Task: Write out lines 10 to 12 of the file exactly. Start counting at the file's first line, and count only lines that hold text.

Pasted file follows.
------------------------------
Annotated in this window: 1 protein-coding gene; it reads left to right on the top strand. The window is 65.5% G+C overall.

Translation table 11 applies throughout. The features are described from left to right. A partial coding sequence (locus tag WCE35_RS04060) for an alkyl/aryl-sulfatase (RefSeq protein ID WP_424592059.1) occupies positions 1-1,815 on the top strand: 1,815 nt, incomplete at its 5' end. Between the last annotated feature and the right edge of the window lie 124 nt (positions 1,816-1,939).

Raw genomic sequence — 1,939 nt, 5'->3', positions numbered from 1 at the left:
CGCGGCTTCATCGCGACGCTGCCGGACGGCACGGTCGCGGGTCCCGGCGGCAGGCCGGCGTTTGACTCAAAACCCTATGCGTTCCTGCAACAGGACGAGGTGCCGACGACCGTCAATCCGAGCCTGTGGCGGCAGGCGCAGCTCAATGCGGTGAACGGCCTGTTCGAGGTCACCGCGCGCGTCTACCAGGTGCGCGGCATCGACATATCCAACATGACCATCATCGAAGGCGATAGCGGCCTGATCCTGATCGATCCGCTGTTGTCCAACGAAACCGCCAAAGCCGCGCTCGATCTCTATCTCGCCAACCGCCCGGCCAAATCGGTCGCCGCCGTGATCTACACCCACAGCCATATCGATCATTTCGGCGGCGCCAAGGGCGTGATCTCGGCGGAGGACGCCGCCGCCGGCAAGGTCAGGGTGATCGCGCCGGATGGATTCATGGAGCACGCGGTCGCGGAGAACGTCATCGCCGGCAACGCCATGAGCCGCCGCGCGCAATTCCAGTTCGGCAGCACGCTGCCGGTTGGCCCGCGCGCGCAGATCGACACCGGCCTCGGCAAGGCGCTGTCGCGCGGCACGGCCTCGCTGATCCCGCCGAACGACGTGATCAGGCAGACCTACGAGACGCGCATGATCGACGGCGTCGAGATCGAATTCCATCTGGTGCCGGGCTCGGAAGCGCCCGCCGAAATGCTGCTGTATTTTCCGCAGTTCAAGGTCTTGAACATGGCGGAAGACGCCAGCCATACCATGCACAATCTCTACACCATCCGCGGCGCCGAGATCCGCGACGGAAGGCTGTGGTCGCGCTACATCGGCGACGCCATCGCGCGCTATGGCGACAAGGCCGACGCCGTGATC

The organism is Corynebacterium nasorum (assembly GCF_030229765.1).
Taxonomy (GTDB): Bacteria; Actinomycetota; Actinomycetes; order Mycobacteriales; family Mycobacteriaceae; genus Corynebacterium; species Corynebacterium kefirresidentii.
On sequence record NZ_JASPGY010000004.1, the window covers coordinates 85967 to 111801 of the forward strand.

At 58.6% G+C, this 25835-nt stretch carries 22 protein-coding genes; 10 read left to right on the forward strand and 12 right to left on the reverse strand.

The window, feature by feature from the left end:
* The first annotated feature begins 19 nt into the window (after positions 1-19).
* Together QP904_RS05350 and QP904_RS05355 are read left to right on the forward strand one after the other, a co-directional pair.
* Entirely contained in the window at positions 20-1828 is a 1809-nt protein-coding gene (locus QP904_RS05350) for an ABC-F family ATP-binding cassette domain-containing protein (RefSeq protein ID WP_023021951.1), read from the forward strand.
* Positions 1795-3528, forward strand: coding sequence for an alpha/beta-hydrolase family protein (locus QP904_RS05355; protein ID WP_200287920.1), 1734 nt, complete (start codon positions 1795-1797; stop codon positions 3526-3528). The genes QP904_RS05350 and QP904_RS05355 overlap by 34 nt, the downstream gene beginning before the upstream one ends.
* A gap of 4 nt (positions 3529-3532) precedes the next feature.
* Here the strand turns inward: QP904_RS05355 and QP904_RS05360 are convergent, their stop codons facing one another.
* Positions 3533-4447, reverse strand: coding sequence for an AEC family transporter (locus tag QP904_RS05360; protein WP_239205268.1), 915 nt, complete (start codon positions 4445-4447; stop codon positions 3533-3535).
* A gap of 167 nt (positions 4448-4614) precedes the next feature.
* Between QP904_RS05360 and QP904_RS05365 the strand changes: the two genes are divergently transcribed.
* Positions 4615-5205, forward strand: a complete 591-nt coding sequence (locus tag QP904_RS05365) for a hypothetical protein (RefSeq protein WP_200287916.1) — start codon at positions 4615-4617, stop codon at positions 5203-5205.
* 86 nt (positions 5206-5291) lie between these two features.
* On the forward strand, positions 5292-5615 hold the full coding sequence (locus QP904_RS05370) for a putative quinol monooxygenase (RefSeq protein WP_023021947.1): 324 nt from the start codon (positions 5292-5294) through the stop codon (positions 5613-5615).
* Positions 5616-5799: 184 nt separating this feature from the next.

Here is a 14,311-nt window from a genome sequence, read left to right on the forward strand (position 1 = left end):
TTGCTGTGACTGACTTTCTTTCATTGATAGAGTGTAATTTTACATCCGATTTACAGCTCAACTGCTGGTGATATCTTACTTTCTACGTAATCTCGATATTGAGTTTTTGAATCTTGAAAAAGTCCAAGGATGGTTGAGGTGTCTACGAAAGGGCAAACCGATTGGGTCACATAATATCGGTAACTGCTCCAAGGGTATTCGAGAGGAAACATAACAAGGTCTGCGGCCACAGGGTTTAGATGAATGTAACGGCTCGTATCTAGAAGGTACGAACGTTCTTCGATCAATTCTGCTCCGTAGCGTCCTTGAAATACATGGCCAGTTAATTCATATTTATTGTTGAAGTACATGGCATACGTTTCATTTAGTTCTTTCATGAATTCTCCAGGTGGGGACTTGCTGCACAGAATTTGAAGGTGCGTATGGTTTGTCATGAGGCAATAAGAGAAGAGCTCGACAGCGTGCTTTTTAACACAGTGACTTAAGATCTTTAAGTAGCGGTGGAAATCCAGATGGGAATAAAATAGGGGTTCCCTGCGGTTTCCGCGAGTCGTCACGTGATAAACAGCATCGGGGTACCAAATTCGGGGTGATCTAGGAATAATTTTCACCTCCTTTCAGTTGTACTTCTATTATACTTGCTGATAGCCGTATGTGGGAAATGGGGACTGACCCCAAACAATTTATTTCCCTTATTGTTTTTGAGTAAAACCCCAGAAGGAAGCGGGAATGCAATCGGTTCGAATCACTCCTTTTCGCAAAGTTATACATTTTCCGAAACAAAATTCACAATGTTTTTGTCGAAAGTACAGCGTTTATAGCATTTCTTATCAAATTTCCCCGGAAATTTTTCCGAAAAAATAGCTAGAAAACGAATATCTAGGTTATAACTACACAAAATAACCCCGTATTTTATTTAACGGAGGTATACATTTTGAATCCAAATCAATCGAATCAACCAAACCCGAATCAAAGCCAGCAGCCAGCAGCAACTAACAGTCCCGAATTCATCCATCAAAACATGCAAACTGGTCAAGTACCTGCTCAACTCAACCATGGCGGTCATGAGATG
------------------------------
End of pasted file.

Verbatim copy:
* The first annotated feature begins 19 nt into the window (after positions 1-19).
* Together QP904_RS05350 and QP904_RS05355 are read left to right on the forward strand one after the other, a co-directional pair.
* Entirely contained in the window at positions 20-1828 is a 1809-nt protein-coding gene (locus QP904_RS05350) for an ABC-F family ATP-binding cassette domain-containing protein (RefSeq protein ID WP_023021951.1), read from the forward strand.